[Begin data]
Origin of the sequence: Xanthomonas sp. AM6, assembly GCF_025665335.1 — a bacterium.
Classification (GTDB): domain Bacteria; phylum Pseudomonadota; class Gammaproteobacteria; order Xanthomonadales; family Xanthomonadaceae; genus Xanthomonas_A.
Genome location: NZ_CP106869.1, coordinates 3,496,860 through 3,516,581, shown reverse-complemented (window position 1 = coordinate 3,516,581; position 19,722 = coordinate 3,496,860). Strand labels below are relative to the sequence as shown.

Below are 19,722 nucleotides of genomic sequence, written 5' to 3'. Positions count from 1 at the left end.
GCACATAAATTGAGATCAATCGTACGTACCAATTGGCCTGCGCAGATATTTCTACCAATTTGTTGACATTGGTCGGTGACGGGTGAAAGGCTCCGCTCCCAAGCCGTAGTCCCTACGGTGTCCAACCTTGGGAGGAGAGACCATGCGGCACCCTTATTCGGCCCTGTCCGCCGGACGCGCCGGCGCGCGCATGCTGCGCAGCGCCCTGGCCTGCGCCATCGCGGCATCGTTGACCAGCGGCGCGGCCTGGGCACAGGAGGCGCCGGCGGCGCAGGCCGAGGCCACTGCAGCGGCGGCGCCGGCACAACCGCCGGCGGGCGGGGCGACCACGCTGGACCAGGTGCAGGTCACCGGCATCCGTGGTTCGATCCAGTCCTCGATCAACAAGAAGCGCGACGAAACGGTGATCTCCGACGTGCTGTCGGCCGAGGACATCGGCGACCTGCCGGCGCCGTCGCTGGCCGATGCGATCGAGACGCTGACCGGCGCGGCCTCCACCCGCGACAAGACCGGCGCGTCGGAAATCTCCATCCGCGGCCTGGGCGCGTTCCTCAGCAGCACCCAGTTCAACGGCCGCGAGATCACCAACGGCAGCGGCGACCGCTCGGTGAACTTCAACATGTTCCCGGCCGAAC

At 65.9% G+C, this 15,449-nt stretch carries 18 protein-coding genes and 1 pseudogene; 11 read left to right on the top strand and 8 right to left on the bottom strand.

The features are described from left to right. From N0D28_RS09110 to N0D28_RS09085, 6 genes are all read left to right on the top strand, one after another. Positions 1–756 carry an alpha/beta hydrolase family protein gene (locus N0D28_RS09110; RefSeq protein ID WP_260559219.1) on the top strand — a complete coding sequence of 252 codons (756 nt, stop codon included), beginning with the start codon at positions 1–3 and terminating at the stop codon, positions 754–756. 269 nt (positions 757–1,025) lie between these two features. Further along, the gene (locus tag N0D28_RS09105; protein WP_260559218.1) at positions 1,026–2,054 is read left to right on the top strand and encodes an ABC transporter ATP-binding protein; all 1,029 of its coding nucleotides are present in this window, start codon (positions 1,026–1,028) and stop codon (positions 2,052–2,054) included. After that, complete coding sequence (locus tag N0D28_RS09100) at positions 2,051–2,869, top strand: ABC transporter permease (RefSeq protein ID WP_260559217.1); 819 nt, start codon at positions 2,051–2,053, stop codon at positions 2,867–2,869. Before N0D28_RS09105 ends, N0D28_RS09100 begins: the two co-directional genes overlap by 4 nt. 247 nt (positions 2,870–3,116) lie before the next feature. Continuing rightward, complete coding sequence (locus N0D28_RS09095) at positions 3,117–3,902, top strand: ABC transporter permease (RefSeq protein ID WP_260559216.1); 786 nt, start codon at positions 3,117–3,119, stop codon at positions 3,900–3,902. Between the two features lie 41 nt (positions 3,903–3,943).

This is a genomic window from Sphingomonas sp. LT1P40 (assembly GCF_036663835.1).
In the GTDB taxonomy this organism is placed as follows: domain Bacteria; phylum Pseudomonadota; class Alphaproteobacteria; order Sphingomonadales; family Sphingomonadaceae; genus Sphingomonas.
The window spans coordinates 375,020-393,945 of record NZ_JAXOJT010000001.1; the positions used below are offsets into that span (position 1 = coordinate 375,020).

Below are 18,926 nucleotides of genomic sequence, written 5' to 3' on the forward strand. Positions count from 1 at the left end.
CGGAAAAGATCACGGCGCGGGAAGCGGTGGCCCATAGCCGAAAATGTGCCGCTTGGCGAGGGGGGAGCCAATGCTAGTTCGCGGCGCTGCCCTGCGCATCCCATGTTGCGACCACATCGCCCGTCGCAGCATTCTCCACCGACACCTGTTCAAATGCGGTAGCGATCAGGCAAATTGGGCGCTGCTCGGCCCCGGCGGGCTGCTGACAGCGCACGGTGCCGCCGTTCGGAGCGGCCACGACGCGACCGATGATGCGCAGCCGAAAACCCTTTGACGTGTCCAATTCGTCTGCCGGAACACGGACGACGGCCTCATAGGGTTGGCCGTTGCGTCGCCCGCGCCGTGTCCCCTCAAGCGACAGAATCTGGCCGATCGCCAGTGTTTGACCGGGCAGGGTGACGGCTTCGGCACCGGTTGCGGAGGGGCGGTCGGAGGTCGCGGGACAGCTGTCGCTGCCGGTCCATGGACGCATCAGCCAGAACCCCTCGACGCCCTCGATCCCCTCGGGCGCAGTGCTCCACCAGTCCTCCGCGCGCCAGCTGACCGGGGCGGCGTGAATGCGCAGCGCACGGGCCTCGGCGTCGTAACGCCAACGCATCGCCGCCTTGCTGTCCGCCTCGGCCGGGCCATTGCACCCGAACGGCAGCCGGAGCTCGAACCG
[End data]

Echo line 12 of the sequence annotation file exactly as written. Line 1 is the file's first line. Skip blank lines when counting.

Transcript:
CGGAAAAGATCACGGCGCGGGAAGCGGTGGCCCATAGCCGAAAATGTGCCGCTTGGCGAGGGGGGAGCCAATGCTAGTTCGCGGCGCTGCCCTGCGCATCCCATGTTGCGACCACATCGCCCGTCGCAGCATTCTCCACCGACACCTGTTCAAATGCGGTAGCGATCAGGCAAATTGGGCGCTGCTCGGCCCCGGCGGGCTGCTGACAGCGCACGGTGCCGCCGTTCGGAGCGGCCACGACGCGACCGATGATGCGCAGCCGAAAACCCTTTGACGTGTCCAATTCGTCTGCCGGAACACGGACGACGGCCTCATAGGGTTGGCCGTTGCGTCGCCCGCGCCGTGTCCCCTCAAGCGACAGAATCTGGCCGATCGCCAGTGTTTGACCGGGCAGGGTGACGGCTTCGGCACCGGTTGCGGAGGGGCGGTCGGAGGTCGCGGGACAGCTGTCGCTGCCGGTCCATGGACGCATCAGCCAGAACCCCTCGACGCCCTCGATCCCCTCGGGCGCAGTGCTCCACCAGTCCTCCGCGCGCCAGCTGACCGGGGCGGCGTGAATGCGCAGCGCACGGGCCTCGGCGTCGTAACGCCAACGCATCGCCGCCTTGCTGTCCGCCTCGGCCGGGCCATTGCACCCGAACGGCAGCCGGAGCTCGAACCG